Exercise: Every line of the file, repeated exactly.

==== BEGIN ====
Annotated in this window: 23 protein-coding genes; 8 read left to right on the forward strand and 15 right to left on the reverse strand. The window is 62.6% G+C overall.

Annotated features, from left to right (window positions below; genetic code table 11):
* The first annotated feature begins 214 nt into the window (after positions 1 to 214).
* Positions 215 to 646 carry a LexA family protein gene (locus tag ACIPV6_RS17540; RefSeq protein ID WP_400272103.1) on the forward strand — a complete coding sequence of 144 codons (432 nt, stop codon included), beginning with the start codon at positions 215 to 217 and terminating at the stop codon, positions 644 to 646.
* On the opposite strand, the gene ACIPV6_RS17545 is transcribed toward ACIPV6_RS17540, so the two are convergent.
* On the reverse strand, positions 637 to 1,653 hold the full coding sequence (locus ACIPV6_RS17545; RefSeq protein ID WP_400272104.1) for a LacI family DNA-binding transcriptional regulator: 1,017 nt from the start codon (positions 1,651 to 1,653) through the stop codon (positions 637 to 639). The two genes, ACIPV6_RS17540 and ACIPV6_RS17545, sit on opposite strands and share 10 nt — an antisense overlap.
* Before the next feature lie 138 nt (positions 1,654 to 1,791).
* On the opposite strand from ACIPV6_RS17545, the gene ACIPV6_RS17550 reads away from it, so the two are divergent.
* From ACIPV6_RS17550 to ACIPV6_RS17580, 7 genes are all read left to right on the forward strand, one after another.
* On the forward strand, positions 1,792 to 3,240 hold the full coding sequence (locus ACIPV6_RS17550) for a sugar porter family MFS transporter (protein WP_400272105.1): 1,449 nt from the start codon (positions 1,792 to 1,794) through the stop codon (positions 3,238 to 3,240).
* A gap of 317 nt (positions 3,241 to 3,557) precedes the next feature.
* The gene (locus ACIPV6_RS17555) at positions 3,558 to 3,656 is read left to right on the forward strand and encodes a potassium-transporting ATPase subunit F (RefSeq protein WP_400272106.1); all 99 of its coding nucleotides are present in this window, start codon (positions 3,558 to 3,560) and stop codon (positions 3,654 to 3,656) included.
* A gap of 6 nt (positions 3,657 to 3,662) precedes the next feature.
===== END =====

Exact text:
Annotated in this window: 23 protein-coding genes; 8 read left to right on the forward strand and 15 right to left on the reverse strand. The window is 62.6% G+C overall.

Annotated features, from left to right (window positions below; genetic code table 11):
* The first annotated feature begins 214 nt into the window (after positions 1 to 214).
* Positions 215 to 646 carry a LexA family protein gene (locus tag ACIPV6_RS17540; RefSeq protein ID WP_400272103.1) on the forward strand — a complete coding sequence of 144 codons (432 nt, stop codon included), beginning with the start codon at positions 215 to 217 and terminating at the stop codon, positions 644 to 646.
* On the opposite strand, the gene ACIPV6_RS17545 is transcribed toward ACIPV6_RS17540, so the two are convergent.
* On the reverse strand, positions 637 to 1,653 hold the full coding sequence (locus ACIPV6_RS17545; RefSeq protein ID WP_400272104.1) for a LacI family DNA-binding transcriptional regulator: 1,017 nt from the start codon (positions 1,651 to 1,653) through the stop codon (positions 637 to 639). The two genes, ACIPV6_RS17540 and ACIPV6_RS17545, sit on opposite strands and share 10 nt — an antisense overlap.
* Before the next feature lie 138 nt (positions 1,654 to 1,791).
* On the opposite strand from ACIPV6_RS17545, the gene ACIPV6_RS17550 reads away from it, so the two are divergent.
* From ACIPV6_RS17550 to ACIPV6_RS17580, 7 genes are all read left to right on the forward strand, one after another.
* On the forward strand, positions 1,792 to 3,240 hold the full coding sequence (locus ACIPV6_RS17550) for a sugar porter family MFS transporter (protein WP_400272105.1): 1,449 nt from the start codon (positions 1,792 to 1,794) through the stop codon (positions 3,238 to 3,240).
* A gap of 317 nt (positions 3,241 to 3,557) precedes the next feature.
* The gene (locus ACIPV6_RS17555) at positions 3,558 to 3,656 is read left to right on the forward strand and encodes a potassium-transporting ATPase subunit F (RefSeq protein WP_400272106.1); all 99 of its coding nucleotides are present in this window, start codon (positions 3,558 to 3,560) and stop codon (positions 3,654 to 3,656) included.
* A gap of 6 nt (positions 3,657 to 3,662) precedes the next feature.